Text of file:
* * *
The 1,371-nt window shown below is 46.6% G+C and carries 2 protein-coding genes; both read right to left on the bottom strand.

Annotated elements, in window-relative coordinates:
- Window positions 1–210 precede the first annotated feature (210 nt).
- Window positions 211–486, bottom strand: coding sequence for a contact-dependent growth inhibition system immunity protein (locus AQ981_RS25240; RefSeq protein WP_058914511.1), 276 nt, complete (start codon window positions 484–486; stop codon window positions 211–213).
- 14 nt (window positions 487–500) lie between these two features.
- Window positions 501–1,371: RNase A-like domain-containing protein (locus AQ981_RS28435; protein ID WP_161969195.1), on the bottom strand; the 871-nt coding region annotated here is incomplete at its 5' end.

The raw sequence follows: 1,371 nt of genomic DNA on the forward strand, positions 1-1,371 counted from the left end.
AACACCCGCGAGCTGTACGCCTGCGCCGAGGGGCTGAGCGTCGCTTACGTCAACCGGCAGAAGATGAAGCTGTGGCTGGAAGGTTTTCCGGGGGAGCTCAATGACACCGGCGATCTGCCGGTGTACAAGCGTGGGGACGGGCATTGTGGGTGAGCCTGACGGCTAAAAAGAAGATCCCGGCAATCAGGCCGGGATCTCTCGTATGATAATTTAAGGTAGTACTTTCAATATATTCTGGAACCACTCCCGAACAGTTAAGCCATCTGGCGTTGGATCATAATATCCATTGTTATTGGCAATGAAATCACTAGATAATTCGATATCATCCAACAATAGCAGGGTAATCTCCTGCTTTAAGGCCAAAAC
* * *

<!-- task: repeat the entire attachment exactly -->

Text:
The 1,371-nt window shown below is 46.6% G+C and carries 2 protein-coding genes; both read right to left on the bottom strand.

Annotated elements, in window-relative coordinates:
- Window positions 1–210 precede the first annotated feature (210 nt).
- Window positions 211–486, bottom strand: coding sequence for a contact-dependent growth inhibition system immunity protein (locus AQ981_RS25240; RefSeq protein WP_058914511.1), 276 nt, complete (start codon window positions 484–486; stop codon window positions 211–213).
- 14 nt (window positions 487–500) lie between these two features.
- Window positions 501–1,371: RNase A-like domain-containing protein (locus AQ981_RS28435; protein ID WP_161969195.1), on the bottom strand; the 871-nt coding region annotated here is incomplete at its 5' end.

The raw sequence follows: 1,371 nt of genomic DNA on the forward strand, positions 1-1,371 counted from the left end.
AACACCCGCGAGCTGTACGCCTGCGCCGAGGGGCTGAGCGTCGCTTACGTCAACCGGCAGAAGATGAAGCTGTGGCTGGAAGGTTTTCCGGGGGAGCTCAATGACACCGGCGATCTGCCGGTGTACAAGCGTGGGGACGGGCATTGTGGGTGAGCCTGACGGCTAAAAAGAAGATCCCGGCAATCAGGCCGGGATCTCTCGTATGATAATTTAAGGTAGTACTTTCAATATATTCTGGAACCACTCCCGAACAGTTAAGCCATCTGGCGTTGGATCATAATATCCATTGTTATTGGCAATGAAATCACTAGATAATTCGATATCATCCAACAATAGCAGGGTAATCTCCTGCTTTAAGGCCAAAAC